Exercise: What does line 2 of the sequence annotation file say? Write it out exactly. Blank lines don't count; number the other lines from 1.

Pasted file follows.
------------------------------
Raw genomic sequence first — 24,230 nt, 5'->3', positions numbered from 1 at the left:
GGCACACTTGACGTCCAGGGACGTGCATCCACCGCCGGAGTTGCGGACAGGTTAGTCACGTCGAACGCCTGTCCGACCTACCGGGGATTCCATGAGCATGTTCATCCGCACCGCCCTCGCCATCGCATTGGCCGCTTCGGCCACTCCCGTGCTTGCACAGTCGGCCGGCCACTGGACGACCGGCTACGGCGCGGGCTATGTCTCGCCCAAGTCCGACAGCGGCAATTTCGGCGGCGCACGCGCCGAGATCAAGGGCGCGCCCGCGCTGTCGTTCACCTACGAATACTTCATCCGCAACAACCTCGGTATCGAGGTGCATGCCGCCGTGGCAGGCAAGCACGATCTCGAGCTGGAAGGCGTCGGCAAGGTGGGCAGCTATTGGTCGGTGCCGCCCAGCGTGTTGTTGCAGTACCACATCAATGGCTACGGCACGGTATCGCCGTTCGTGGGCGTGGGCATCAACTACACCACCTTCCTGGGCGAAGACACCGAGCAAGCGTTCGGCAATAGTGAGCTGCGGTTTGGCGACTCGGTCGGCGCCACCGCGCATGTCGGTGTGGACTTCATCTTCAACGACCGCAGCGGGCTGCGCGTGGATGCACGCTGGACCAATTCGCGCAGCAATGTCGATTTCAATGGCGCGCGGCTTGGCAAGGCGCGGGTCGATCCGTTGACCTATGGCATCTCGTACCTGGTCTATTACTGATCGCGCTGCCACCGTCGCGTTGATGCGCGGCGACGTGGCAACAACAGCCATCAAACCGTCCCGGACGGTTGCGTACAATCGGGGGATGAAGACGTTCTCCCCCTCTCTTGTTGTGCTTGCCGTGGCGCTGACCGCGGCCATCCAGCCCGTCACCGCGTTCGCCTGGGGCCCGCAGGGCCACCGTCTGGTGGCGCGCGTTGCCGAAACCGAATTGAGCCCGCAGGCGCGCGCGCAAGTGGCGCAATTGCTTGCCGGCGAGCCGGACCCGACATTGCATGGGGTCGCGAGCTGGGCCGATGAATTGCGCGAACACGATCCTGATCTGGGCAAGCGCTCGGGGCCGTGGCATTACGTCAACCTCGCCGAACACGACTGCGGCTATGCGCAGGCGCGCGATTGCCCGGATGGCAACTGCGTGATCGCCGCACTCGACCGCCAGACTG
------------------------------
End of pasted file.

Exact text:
GGCACACTTGACGTCCAGGGACGTGCATCCACCGCCGGAGTTGCGGACAGGTTAGTCACGTCGAACGCCTGTCCGACCTACCGGGGATTCCATGAGCATGTTCATCCGCACCGCCCTCGCCATCGCATTGGCCGCTTCGGCCACTCCCGTGCTTGCACAGTCGGCCGGCCACTGGACGACCGGCTACGGCGCGGGCTATGTCTCGCCCAAGTCCGACAGCGGCAATTTCGGCGGCGCACGCGCCGAGATCAAGGGCGCGCCCGCGCTGTCGTTCACCTACGAATACTTCATCCGCAACAACCTCGGTATCGAGGTGCATGCCGCCGTGGCAGGCAAGCACGATCTCGAGCTGGAAGGCGTCGGCAAGGTGGGCAGCTATTGGTCGGTGCCGCCCAGCGTGTTGTTGCAGTACCACATCAATGGCTACGGCACGGTATCGCCGTTCGTGGGCGTGGGCATCAACTACACCACCTTCCTGGGCGAAGACACCGAGCAAGCGTTCGGCAATAGTGAGCTGCGGTTTGGCGACTCGGTCGGCGCCACCGCGCATGTCGGTGTGGACTTCATCTTCAACGACCGCAGCGGGCTGCGCGTGGATGCACGCTGGACCAATTCGCGCAGCAATGTCGATTTCAATGGCGCGCGGCTTGGCAAGGCGCGGGTCGATCCGTTGACCTATGGCATCTCGTACCTGGTCTATTACTGATCGCGCTGCCACCGTCGCGTTGATGCGCGGCGACGTGGCAACAACAGCCATCAAACCGTCCCGGACGGTTGCGTACAATCGGGGGATGAAGACGTTCTCCCCCTCTCTTGTTGTGCTTGCCGTGGCGCTGACCGCGGCCATCCAGCCCGTCACCGCGTTCGCCTGGGGCCCGCAGGGCCACCGTCTGGTGGCGCGCGTTGCCGAAACCGAATTGAGCCCGCAGGCGCGCGCGCAAGTGGCGCAATTGCTTGCCGGCGAGCCGGACCCGACATTGCATGGGGTCGCGAGCTGGGCCGATGAATTGCGCGAACACGATCCTGATCTGGGCAAGCGCTCGGGGCCGTGGCATTACGTCAACCTCGCCGAACACGACTGCGGCTATGCGCAGGCGCGCGATTGCCCGGATGGCAACTGCGTGATCGCCGCACTCGACCGCCAGACTG